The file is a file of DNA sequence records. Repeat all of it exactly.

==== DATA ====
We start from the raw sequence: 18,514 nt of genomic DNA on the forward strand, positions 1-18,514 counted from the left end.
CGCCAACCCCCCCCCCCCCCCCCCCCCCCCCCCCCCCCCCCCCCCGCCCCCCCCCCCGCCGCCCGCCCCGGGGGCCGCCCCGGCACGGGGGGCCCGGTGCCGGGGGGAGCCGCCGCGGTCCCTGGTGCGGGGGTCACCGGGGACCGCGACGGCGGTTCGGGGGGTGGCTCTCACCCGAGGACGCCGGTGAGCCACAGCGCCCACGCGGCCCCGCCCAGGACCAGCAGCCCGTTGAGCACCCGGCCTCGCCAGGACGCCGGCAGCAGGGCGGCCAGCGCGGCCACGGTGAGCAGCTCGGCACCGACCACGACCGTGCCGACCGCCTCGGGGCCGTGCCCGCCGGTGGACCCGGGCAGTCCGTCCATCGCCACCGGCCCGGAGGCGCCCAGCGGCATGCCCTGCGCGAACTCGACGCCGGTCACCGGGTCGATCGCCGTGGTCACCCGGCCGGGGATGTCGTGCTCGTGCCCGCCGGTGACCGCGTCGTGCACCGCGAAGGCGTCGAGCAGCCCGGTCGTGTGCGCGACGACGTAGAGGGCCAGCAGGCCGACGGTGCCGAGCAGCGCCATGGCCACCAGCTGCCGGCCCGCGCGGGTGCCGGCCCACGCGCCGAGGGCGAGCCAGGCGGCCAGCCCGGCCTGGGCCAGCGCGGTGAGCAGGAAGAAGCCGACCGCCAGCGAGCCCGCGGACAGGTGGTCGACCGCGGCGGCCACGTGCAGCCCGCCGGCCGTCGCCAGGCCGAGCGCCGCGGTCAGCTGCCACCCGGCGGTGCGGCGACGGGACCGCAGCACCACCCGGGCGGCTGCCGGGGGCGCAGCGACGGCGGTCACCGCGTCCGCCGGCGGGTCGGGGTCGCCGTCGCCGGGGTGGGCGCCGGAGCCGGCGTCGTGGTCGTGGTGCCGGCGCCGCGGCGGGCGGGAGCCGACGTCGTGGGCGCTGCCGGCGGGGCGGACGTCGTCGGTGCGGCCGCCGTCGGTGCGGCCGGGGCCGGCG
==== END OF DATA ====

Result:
We start from the raw sequence: 18,514 nt of genomic DNA on the forward strand, positions 1-18,514 counted from the left end.
CGCCAACCCCCCCCCCCCCCCCCCCCCCCCCCCCCCCCCCCCCCCGCCCCCCCCCCCGCCGCCCGCCCCGGGGGCCGCCCCGGCACGGGGGGCCCGGTGCCGGGGGGAGCCGCCGCGGTCCCTGGTGCGGGGGTCACCGGGGACCGCGACGGCGGTTCGGGGGGTGGCTCTCACCCGAGGACGCCGGTGAGCCACAGCGCCCACGCGGCCCCGCCCAGGACCAGCAGCCCGTTGAGCACCCGGCCTCGCCAGGACGCCGGCAGCAGGGCGGCCAGCGCGGCCACGGTGAGCAGCTCGGCACCGACCACGACCGTGCCGACCGCCTCGGGGCCGTGCCCGCCGGTGGACCCGGGCAGTCCGTCCATCGCCACCGGCCCGGAGGCGCCCAGCGGCATGCCCTGCGCGAACTCGACGCCGGTCACCGGGTCGATCGCCGTGGTCACCCGGCCGGGGATGTCGTGCTCGTGCCCGCCGGTGACCGCGTCGTGCACCGCGAAGGCGTCGAGCAGCCCGGTCGTGTGCGCGACGACGTAGAGGGCCAGCAGGCCGACGGTGCCGAGCAGCGCCATGGCCACCAGCTGCCGGCCCGCGCGGGTGCCGGCCCACGCGCCGAGGGCGAGCCAGGCGGCCAGCCCGGCCTGGGCCAGCGCGGTGAGCAGGAAGAAGCCGACCGCCAGCGAGCCCGCGGACAGGTGGTCGACCGCGGCGGCCACGTGCAGCCCGCCGGCCGTCGCCAGGCCGAGCGCCGCGGTCAGCTGCCACCCGGCGGTGCGGCGACGGGACCGCAGCACCACCCGGGCGGCTGCCGGGGGCGCAGCGACGGCGGTCACCGCGTCCGCCGGCGGGTCGGGGTCGCCGTCGCCGGGGTGGGCGCCGGAGCCGGCGTCGTGGTCGTGGTGCCGGCGCCGCGGCGGGCGGGAGCCGACGTCGTGGGCGCTGCCGGCGGGGCGGACGTCGTCGGTGCGGCCGCCGTCGGTGCGGCCGGGGCCGGCG